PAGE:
Mondelēz Is Addressing Major Issues In Cocoa Production

Some may say that chocolate makes the world go round. But everyone's favorite dessert has a bit of a not-so-sweet spot. Chocolate — which is produced from seeds harvested from the cacao tree, Science of Cooking explains — has garnered an unpalatable reputation in recent years for its harsh environmental effects.

According to The New Republic, harvesting cacao trees infamously causes deforestation. For example, over the course of 50 years, cocoa production has contributed to the destruction of 80% of forests in the Ivory Coast, which exports the lion's share of the world's cocoa. The casualty is beyond the loss of trees — these specific ones grow in rainforests, areas known for biodiversity and carbon sequestration. This unfortunately means that your beloved chocolate bar contributes a lot of greenhouse gasses into the environment, some even believing it is the worst non-meat contributor.

Chocolate's unsavory standing goes beyond environmental effects — child labor and unfair wages are also known issues in the production of the sweet treat (via ILRF). Fortunately for chocoholics around the world, some of the top chocolate companies are taking steps to fix their sustainability and labor issues. Take Mondelēz International — producer of your favorite chocolate brands like Cadbury, Côte d'Or, Freia, Oreo, and Milka — which is on track to give $1 billion to improve its supply chain, per Food Dive.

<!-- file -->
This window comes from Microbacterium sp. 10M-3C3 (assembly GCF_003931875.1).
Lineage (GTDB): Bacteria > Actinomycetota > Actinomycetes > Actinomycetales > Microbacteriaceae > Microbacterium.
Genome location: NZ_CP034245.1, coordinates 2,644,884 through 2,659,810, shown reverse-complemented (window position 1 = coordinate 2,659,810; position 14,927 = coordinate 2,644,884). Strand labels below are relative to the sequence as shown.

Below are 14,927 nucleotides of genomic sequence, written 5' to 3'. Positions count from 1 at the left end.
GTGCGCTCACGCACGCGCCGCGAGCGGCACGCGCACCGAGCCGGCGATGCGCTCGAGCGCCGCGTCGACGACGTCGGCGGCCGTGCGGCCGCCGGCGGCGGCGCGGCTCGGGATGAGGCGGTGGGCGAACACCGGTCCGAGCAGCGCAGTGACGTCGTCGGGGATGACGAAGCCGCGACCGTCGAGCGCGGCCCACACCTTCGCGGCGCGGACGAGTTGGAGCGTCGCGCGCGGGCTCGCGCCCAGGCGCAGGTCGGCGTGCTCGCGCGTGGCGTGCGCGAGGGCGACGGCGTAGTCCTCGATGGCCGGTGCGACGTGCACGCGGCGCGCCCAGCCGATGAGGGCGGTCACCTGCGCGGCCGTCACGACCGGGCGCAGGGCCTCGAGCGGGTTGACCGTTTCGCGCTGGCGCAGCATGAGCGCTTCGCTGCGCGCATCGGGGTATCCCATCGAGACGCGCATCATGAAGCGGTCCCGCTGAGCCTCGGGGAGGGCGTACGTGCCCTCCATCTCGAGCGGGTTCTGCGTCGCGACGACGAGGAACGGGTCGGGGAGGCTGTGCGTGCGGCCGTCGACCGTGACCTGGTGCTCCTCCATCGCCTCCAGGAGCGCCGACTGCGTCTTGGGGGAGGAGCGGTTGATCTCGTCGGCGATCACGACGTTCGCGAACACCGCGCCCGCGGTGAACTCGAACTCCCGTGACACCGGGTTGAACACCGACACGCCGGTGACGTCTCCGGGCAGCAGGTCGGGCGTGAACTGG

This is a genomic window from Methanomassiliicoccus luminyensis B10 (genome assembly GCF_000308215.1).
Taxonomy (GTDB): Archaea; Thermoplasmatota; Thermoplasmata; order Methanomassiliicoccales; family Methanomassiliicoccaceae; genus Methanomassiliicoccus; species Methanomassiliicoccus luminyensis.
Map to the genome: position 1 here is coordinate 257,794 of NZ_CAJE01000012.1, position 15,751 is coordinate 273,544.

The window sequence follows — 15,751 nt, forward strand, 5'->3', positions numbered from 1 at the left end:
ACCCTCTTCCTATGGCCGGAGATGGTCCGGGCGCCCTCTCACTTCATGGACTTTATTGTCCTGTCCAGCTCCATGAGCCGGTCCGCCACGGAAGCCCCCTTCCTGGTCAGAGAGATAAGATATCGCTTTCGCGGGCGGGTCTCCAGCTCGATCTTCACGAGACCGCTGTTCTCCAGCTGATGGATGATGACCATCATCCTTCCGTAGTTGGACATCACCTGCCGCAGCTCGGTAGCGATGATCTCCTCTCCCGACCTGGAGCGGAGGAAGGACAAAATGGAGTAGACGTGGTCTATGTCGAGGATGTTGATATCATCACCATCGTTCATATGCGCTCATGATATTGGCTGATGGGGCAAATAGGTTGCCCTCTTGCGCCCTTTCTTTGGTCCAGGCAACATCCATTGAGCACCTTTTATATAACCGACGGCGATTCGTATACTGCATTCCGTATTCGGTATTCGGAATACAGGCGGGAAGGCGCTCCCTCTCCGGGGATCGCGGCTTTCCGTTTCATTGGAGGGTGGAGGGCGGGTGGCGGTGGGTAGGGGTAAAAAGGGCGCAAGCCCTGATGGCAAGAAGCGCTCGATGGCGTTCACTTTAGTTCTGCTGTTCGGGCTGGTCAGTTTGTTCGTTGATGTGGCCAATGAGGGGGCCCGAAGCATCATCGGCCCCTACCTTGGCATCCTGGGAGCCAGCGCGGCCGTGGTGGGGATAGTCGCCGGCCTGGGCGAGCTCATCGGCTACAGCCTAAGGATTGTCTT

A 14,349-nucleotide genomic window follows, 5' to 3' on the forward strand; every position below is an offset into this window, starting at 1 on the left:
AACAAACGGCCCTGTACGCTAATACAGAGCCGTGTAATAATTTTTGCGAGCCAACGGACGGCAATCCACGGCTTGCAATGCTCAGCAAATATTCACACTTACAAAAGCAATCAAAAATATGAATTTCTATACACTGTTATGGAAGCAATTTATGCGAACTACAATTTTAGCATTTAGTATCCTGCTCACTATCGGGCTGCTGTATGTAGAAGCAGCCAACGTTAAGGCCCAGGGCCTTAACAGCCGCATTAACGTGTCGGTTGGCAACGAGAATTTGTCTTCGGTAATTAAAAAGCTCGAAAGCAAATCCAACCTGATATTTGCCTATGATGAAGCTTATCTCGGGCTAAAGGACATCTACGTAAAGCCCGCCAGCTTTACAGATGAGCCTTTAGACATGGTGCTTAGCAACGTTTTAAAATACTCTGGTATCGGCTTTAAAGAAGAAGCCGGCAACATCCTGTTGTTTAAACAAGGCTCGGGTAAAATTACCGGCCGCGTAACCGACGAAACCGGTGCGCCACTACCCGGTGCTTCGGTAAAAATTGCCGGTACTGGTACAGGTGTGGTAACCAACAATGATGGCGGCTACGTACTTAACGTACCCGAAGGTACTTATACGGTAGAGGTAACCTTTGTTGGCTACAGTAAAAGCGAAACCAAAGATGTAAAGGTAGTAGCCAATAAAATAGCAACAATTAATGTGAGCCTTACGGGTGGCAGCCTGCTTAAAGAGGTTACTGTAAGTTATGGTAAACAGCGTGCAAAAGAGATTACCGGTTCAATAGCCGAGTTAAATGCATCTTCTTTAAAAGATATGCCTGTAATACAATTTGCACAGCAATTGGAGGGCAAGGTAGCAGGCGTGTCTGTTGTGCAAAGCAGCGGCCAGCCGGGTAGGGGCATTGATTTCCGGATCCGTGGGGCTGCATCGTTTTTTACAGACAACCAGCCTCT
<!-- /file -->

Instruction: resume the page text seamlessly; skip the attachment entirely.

Mondelēz's Cocoa Life program sweetens its chocolate production

Improving the cocoa supply chain is not new for Mondelēz International. The food industry giant, which is a spinoff of Kraft Foods, Food Processing notes, started its Cocoa Life initiative a decade ago. The program addresses three major issues in chocolate production: sustainability, human rights, and fair wages (via Food Dive).

Mondelēz claims that through Cocoa Life, the average wage of farmers it works with in the Ivory Coast has improved by 33%. It's grown 15% in Ghana. The company says it implemented Child Labor Monitoring and Remediation Systems in 61% of its West African Cocoa Life communities. It recently announced that it will launch the next phase of Cocoa Life with the help of an additional $600 million — "for a total of $1 billion" invested in improving cocoa production.

According to Mondelēz, this additional investment will allow it to accelerate the Cocoa Life program. By 2030, the snack manufacturer plans to help even more farmers achieve a livable income, strengthen programs that help tackle child labor issues, and attain "no deforestation" in its supply chain. Despite its big plans, Mondelēz understands more action is needed. "We are calling for more sector-wide effort and actions to drive greater impact, including new private-public partnerships," CEO Dirk Van de Put said in a press release. As Food Dive notes, given pressing demand and sustainability concerns, companies that rely on chocolate might have to invest big bucks to avoid unaffordable prices down the line.